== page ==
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A Cohen classic

Full of sexy sexy poetry (Campus Reads)

Joel Blechinger
Contributor

Long before Leonard Cohen’s “Hallelujah” became to go-to song for “meaningful” moments in film and TV he was a struggling writer just trying to make a living. His first novel, The Favorite Game, was published three years before Cohen would reinvent himself as a singer-songwriter.

The history of The Favorite Game’s production is complicated. The novel was first written sometime after 1959, when Cohen received a $2000 Canada Council grant at the age of 24. The original manuscript of the novel was titled Beauty at Close Quarters, and was received poorly after Canadian published magnate Jack McClelland objected to what he viewed as the novel’s egotistical preoccupation with sex.

Cohen then reluctantly gutted nearly half of the book, and it was eventually published to dismal sales. There has never been an uncut edition of Beauty at Close Quarters, which is astonishing given the career that its creator went on to have.

I first read The Favorite Game in a post high-school haze. I lounged in beds, hammocks, and on grassy slopes as I read the story of Lawrence Breavman – a young Jewish boy living in the Westmount area of Montreal and struggling with love, sex, spirituality, history, and modernity. The novel’s prose style is undeniably the work of a poet. There is an arresting image or phrase on every page, such as when Breavman writes poetry to his lover Shell, writing: “Beneath my hands / your small breasts / are the upturned bellies / of breathing fallen sparrows.”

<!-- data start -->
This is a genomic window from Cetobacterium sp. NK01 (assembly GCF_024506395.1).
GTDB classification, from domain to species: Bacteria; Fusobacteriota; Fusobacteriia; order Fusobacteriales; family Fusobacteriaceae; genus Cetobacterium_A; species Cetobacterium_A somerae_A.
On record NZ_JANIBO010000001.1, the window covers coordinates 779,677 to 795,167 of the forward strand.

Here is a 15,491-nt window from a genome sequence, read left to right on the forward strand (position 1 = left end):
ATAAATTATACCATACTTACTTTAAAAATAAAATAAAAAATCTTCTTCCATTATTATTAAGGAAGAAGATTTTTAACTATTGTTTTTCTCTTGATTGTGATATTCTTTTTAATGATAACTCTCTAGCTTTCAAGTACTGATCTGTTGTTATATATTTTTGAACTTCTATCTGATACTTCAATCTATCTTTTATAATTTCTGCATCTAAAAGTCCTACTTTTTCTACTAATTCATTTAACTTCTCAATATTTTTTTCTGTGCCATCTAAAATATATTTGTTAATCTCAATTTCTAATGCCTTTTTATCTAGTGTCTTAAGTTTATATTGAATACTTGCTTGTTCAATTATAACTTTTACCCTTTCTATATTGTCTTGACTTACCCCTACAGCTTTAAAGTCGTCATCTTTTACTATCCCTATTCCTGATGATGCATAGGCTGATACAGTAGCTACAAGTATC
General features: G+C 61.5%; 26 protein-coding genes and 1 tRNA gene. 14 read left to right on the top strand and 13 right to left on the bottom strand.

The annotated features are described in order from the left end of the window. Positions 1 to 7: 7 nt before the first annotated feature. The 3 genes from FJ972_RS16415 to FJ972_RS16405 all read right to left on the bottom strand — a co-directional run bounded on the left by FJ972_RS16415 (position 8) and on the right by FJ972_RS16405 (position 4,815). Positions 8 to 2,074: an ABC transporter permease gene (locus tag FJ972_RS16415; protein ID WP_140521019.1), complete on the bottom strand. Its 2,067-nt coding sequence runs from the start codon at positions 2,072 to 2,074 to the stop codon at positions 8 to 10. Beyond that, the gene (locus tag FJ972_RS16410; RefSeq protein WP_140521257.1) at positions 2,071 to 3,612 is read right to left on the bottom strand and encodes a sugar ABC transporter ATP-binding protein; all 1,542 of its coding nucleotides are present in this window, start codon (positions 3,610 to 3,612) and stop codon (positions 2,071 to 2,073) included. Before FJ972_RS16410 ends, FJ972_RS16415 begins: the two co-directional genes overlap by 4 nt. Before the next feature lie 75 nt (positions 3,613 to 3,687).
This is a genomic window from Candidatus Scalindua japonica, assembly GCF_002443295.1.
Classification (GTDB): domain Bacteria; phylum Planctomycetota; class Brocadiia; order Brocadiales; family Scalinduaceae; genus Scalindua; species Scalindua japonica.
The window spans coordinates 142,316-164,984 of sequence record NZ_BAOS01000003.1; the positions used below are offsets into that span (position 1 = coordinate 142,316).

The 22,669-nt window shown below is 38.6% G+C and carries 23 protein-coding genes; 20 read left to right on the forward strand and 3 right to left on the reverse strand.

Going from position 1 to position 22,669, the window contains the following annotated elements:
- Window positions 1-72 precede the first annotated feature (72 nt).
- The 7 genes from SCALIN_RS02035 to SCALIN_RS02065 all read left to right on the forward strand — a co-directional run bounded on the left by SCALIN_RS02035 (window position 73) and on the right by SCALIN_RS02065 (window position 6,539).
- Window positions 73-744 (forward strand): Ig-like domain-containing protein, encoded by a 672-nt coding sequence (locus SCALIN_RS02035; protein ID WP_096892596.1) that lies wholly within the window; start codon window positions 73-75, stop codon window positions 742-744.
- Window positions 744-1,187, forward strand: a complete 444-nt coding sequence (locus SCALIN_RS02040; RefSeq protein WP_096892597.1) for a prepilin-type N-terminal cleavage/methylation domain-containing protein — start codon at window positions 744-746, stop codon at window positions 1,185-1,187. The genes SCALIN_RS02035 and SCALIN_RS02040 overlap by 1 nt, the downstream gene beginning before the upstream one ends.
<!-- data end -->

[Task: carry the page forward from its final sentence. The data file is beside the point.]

The novel is technically a bildungsroman; like Dickens’ David Copperfield, it’s a novel of a young man’s growth and education. Within that, the novel can be seen also as a künstlerroman: a work that specifically portrays the development of an artist. Debate has risen over how much of Cohen can be read into the character of Breavman, as their shared early history is nearly identical.

Of Cohen’s two novels, The Favorite Game is often overlooked in the shadow of the darker, more experimental Beautiful Losers (1966). Personally, I’m too weak of heart to tackle the jarring Beautiful Losers in its entirety, and it was The Favorite Game that helped me understand why youth still walk the streets of Montreal with the undying hope of meeting Leonard Cohen, the great bohemian. 

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